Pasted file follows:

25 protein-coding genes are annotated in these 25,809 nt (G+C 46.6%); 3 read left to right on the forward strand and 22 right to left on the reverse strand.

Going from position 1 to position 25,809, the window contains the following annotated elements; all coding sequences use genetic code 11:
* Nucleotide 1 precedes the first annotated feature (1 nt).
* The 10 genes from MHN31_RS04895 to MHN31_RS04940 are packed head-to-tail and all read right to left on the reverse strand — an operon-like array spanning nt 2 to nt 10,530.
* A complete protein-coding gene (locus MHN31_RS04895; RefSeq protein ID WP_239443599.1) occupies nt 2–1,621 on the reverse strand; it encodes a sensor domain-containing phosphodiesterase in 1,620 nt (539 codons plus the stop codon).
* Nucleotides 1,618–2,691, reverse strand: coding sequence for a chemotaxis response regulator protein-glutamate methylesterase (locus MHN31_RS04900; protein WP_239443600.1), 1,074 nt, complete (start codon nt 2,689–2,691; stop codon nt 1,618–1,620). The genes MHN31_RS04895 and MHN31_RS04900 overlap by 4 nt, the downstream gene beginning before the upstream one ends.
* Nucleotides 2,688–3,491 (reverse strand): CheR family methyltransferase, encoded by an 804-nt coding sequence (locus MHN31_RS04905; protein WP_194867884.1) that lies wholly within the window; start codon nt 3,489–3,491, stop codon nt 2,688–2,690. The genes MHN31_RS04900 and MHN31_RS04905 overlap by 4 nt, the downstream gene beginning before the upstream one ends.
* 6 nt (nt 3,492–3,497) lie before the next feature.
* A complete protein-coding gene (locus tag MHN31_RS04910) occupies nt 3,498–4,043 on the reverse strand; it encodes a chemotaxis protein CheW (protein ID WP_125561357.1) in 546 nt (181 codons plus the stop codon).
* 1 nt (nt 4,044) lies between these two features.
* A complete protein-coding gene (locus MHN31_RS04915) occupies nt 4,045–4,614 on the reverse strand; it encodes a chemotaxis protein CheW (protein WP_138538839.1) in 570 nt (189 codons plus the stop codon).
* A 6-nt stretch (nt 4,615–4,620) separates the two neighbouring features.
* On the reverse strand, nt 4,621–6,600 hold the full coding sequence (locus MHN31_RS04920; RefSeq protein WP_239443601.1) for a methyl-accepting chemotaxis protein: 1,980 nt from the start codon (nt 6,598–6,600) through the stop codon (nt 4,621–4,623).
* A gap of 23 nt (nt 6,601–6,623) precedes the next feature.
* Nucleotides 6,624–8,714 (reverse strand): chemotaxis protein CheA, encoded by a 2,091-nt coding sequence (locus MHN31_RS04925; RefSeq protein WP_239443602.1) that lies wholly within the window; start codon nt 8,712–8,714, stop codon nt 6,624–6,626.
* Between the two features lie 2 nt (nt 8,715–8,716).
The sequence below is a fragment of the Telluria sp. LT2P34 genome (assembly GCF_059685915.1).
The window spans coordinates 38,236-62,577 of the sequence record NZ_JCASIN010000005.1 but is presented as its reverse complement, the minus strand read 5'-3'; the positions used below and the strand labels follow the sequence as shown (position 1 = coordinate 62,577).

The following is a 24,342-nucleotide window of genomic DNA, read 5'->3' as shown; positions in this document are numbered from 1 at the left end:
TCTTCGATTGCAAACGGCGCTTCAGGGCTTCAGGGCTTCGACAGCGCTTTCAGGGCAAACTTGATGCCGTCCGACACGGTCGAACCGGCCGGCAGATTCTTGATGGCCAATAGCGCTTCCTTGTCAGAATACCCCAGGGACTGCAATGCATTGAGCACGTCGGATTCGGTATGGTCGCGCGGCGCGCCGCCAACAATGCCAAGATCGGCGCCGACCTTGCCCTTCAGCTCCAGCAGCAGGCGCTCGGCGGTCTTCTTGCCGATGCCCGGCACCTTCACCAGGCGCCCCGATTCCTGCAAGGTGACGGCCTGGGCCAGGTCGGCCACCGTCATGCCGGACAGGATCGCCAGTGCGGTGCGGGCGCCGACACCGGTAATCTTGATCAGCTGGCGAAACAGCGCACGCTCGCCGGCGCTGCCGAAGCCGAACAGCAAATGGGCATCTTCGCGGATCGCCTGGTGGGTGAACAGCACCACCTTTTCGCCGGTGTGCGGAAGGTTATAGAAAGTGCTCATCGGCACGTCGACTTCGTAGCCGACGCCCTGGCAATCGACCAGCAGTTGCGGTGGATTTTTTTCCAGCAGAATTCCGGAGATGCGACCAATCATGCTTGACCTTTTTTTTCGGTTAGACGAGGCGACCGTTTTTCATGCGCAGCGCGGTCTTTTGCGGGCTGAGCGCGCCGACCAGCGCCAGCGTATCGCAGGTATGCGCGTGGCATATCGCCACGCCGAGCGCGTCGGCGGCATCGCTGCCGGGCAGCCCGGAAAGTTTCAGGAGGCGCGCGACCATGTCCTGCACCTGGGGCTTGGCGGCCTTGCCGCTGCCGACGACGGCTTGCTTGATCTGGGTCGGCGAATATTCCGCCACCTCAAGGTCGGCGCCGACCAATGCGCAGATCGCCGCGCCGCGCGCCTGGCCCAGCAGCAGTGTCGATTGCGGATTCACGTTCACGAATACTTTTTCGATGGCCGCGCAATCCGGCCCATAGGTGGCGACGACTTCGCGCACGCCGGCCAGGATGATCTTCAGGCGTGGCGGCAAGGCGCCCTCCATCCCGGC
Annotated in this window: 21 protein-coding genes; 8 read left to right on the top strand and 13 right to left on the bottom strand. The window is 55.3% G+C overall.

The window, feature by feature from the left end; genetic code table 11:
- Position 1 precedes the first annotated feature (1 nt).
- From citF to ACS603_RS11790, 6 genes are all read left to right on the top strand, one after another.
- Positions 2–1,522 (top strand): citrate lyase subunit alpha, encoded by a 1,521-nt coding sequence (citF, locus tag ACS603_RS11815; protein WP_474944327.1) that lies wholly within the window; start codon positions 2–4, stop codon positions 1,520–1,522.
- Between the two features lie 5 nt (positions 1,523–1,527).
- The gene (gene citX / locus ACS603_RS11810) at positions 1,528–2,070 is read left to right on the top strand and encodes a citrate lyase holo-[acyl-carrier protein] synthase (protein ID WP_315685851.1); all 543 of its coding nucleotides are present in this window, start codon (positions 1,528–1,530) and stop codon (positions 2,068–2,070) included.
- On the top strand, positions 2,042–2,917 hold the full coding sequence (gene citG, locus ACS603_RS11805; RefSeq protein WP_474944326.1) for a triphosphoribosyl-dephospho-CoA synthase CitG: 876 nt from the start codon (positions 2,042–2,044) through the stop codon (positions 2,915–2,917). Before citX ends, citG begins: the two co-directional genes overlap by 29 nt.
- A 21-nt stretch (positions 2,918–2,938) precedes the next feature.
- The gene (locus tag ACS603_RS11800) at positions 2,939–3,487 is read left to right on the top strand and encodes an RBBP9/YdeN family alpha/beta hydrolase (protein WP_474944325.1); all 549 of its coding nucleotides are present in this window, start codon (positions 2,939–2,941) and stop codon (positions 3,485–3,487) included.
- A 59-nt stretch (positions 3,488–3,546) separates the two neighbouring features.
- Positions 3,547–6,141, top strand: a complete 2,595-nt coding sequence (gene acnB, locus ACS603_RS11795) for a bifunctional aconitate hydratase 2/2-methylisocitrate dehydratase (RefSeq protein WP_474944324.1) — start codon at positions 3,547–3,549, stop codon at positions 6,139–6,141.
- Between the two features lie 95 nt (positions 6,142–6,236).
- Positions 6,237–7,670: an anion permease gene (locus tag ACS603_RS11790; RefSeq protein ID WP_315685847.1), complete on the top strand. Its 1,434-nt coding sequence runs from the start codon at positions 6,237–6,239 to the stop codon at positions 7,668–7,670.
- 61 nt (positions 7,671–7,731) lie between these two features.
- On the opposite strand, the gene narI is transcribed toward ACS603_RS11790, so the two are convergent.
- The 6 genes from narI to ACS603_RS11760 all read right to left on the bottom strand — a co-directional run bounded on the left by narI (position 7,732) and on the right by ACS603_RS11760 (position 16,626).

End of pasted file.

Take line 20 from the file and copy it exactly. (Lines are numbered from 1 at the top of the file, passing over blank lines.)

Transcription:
TCTTCGATTGCAAACGGCGCTTCAGGGCTTCAGGGCTTCGACAGCGCTTTCAGGGCAAACTTGATGCCGTCCGACACGGTCGAACCGGCCGGCAGATTCTTGATGGCCAATAGCGCTTCCTTGTCAGAATACCCCAGGGACTGCAATGCATTGAGCACGTCGGATTCGGTATGGTCGCGCGGCGCGCCGCCAACAATGCCAAGATCGGCGCCGACCTTGCCCTTCAGCTCCAGCAGCAGGCGCTCGGCGGTCTTCTTGCCGATGCCCGGCACCTTCACCAGGCGCCCCGATTCCTGCAAGGTGACGGCCTGGGCCAGGTCGGCCACCGTCATGCCGGACAGGATCGCCAGTGCGGTGCGGGCGCCGACACCGGTAATCTTGATCAGCTGGCGAAACAGCGCACGCTCGCCGGCGCTGCCGAAGCCGAACAGCAAATGGGCATCTTCGCGGATCGCCTGGTGGGTGAACAGCACCACCTTTTCGCCGGTGTGCGGAAGGTTATAGAAAGTGCTCATCGGCACGTCGACTTCGTAGCCGACGCCCTGGCAATCGACCAGCAGTTGCGGTGGATTTTTTTCCAGCAGAATTCCGGAGATGCGACCAATCATGCTTGACCTTTTTTTTCGGTTAGACGAGGCGACCGTTTTTCATGCGCAGCGCGGTCTTTTGCGGGCTGAGCGCGCCGACCAGCGCCAGCGTATCGCAGGTATGCGCGTGGCATATCGCCACGCCGAGCGCGTCGGCGGCATCGCTGCCGGGCAGCCCGGAAAGTTTCAGGAGGCGCGCGACCATGTCCTGCACCTGGGGCTTGGCGGCCTTGCCGCTGCCGACGACGGCTTGCTTGATCTGGGTCGGCGAATATTCCGCCACCTCAAGGTCGGCGCCGACCAATGCGCAGATCGCCGCGCCGCGCGCCTGGCCCAGCAGCAGTGTCGATTGCGGATTCACGTTCACGAATACTTTTTCGATGGCCGCGCAATCCGGCCCATAGGTGGCGACGACTTCGCGCACGCCGGCCAGGATGATCTTCAGGCGTGGCGGCAAGGCGCCCTCCATCCCGGC